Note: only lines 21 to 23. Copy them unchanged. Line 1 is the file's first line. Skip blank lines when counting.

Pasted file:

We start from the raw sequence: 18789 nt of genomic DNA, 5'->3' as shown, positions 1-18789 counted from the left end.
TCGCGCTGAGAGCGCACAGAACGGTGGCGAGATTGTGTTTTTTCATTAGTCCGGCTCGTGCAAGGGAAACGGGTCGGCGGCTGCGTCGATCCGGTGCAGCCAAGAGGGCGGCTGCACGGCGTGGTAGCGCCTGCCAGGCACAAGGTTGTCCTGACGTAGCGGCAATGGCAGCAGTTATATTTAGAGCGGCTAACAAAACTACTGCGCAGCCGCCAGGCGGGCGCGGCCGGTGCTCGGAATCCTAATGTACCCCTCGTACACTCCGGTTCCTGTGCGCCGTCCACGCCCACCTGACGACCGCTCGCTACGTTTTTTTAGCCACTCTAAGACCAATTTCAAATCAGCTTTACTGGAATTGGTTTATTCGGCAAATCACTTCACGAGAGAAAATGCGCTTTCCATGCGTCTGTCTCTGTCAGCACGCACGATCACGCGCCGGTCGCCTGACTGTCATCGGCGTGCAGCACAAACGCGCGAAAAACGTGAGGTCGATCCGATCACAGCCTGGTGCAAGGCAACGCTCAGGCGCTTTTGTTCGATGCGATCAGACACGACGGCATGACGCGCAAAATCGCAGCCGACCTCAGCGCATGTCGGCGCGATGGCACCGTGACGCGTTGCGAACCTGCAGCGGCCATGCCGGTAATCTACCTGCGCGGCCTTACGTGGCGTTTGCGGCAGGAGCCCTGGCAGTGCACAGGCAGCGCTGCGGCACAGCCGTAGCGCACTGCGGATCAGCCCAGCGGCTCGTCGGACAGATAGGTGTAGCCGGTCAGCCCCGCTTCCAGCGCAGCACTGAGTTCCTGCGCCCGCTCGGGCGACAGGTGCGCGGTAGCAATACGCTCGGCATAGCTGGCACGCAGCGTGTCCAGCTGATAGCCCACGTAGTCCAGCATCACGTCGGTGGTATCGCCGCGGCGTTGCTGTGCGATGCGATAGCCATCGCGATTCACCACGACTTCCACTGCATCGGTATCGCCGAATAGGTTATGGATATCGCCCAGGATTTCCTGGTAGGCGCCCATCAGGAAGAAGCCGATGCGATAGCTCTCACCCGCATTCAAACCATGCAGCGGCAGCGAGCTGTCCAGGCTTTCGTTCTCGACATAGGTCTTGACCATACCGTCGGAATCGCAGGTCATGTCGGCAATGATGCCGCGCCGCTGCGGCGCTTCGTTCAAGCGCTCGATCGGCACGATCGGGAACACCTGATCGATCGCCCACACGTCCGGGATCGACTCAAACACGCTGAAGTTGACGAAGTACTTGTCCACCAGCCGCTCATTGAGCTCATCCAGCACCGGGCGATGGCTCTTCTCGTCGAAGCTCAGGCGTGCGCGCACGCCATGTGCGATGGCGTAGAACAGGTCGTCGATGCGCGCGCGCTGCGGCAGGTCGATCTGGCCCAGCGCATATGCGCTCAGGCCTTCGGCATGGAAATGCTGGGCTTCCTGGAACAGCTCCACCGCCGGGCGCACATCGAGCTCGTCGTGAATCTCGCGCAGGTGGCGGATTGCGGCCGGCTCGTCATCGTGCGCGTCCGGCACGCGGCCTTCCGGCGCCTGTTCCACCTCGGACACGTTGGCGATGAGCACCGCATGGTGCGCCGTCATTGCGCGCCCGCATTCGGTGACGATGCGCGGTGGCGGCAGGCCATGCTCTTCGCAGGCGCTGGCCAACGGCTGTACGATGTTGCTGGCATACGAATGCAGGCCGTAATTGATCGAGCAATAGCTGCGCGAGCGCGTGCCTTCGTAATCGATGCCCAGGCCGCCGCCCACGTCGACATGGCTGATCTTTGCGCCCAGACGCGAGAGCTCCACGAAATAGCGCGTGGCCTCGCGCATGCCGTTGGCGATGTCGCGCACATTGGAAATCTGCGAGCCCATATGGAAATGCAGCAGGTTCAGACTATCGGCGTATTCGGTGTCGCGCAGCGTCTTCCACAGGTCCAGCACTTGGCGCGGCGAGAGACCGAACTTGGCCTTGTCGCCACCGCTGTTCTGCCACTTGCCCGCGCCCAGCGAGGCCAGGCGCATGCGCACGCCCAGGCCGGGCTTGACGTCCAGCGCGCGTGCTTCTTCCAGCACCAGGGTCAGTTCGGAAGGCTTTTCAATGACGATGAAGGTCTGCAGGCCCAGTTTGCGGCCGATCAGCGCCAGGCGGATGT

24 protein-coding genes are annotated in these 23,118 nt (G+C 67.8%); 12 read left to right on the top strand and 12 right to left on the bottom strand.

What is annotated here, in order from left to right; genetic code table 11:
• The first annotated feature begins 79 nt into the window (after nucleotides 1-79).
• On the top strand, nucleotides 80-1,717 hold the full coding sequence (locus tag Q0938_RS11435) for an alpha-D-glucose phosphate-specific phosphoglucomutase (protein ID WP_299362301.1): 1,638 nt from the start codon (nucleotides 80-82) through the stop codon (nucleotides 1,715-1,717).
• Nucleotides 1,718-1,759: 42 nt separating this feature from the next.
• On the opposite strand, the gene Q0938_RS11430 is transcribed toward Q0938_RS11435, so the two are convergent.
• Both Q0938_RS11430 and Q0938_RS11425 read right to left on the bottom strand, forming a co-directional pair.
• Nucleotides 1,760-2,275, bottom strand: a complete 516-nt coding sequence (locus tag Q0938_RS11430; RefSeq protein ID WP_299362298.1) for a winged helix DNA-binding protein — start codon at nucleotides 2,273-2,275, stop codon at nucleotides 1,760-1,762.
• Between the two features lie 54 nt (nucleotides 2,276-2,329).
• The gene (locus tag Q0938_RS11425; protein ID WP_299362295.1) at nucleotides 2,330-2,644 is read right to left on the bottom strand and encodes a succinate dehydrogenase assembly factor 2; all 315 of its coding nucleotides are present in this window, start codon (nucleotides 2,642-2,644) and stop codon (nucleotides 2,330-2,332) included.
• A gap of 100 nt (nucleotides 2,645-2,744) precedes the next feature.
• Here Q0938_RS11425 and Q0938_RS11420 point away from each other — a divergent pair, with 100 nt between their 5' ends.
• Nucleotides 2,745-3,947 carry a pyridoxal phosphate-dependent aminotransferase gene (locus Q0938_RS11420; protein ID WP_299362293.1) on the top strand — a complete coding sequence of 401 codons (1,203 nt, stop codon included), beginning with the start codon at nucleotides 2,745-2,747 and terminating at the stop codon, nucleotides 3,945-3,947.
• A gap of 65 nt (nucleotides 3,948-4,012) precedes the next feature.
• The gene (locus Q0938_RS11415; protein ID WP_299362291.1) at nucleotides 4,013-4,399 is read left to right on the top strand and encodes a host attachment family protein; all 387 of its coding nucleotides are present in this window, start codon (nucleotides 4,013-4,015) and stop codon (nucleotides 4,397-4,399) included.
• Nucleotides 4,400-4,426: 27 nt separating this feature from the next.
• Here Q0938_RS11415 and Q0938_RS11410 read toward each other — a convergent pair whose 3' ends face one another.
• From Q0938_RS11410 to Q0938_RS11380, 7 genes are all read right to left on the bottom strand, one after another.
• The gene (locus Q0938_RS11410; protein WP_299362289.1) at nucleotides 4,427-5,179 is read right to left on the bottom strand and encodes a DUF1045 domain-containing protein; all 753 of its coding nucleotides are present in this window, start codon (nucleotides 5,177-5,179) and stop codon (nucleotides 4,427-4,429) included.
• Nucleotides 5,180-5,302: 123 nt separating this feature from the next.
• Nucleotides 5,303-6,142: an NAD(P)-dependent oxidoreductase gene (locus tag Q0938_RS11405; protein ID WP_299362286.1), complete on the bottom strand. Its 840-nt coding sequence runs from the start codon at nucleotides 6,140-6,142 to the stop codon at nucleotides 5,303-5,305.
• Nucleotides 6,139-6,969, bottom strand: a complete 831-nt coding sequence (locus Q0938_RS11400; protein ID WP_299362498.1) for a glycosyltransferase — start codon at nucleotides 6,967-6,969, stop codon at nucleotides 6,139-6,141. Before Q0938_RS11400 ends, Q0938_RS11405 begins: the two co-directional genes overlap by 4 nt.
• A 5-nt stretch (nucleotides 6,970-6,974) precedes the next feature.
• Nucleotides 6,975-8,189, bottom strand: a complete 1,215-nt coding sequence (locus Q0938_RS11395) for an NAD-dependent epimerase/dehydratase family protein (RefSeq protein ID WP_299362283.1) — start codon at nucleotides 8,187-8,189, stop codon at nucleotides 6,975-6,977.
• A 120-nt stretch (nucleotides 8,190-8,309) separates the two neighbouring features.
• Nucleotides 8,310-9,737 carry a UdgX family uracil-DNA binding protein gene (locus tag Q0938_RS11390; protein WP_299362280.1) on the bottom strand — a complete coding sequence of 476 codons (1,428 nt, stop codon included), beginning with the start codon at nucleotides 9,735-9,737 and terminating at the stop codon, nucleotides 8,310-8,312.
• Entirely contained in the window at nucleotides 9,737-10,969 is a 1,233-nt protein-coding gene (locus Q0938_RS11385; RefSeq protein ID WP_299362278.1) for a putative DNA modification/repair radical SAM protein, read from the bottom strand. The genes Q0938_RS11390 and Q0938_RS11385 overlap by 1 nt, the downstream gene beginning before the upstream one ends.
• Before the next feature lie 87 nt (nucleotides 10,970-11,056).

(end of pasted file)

• The gene (locus Q0938_RS11410; protein WP_299362289.1) at nucleotides 4,427-5,179 is read right to left on the bottom strand and encodes a DUF1045 domain-containing protein; all 753 of its coding nucleotides are present in this window, start codon (nucleotides 5,177-5,179) and stop codon (nucleotides 4,427-4,429) included.
• Nucleotides 5,180-5,302: 123 nt separating this feature from the next.
• Nucleotides 5,303-6,142: an NAD(P)-dependent oxidoreductase gene (locus tag Q0938_RS11405; protein ID WP_299362286.1), complete on the bottom strand. Its 840-nt coding sequence runs from the start codon at nucleotides 6,140-6,142 to the stop codon at nucleotides 5,303-5,305.